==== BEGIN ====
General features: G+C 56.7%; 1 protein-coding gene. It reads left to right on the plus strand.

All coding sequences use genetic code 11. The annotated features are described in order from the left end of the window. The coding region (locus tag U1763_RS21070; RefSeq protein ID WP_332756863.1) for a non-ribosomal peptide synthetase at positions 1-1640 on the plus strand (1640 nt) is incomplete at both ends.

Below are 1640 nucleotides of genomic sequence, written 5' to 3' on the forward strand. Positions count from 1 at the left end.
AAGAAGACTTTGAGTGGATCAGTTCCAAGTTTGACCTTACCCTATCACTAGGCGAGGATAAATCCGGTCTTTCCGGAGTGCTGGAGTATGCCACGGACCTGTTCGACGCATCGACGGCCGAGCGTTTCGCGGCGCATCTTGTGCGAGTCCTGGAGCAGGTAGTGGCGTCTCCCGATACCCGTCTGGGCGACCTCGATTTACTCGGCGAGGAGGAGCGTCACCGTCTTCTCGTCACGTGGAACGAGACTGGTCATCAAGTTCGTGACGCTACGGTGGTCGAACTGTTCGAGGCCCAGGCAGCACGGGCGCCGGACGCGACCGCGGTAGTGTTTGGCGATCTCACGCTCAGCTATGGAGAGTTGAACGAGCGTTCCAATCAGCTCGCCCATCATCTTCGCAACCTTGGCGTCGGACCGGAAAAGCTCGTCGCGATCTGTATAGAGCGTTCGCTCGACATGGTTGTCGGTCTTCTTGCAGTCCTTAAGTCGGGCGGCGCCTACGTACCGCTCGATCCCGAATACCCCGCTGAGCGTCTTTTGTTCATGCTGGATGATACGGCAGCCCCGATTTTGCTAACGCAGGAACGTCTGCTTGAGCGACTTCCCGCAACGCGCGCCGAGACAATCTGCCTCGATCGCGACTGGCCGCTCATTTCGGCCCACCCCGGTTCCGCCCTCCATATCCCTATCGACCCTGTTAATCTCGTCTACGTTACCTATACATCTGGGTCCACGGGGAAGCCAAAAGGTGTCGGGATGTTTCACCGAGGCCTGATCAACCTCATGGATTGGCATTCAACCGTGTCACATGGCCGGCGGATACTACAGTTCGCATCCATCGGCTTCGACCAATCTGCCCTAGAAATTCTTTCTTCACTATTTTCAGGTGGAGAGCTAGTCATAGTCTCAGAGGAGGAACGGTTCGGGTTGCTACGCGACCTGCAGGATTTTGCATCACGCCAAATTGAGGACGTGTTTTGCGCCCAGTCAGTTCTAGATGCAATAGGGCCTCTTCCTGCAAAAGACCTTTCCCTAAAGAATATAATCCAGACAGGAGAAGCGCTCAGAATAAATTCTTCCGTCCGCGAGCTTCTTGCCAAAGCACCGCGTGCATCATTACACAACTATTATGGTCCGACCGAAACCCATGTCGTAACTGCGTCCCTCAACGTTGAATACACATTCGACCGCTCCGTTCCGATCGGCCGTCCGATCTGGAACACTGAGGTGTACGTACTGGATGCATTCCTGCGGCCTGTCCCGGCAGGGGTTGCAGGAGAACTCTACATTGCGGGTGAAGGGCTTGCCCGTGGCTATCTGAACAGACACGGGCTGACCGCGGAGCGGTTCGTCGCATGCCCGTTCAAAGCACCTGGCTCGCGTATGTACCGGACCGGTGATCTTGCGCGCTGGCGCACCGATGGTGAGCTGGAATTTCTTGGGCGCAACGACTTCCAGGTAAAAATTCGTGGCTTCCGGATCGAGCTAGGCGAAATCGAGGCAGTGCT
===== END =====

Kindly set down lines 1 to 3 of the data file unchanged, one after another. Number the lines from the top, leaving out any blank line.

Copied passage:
General features: G+C 56.7%; 1 protein-coding gene. It reads left to right on the plus strand.

All coding sequences use genetic code 11. The annotated features are described in order from the left end of the window. The coding region (locus tag U1763_RS21070; RefSeq protein ID WP_332756863.1) for a non-ribosomal peptide synthetase at positions 1-1640 on the plus strand (1640 nt) is incomplete at both ends.

Below are 1640 nucleotides of genomic sequence, written 5' to 3' on the forward strand. Positions count from 1 at the left end.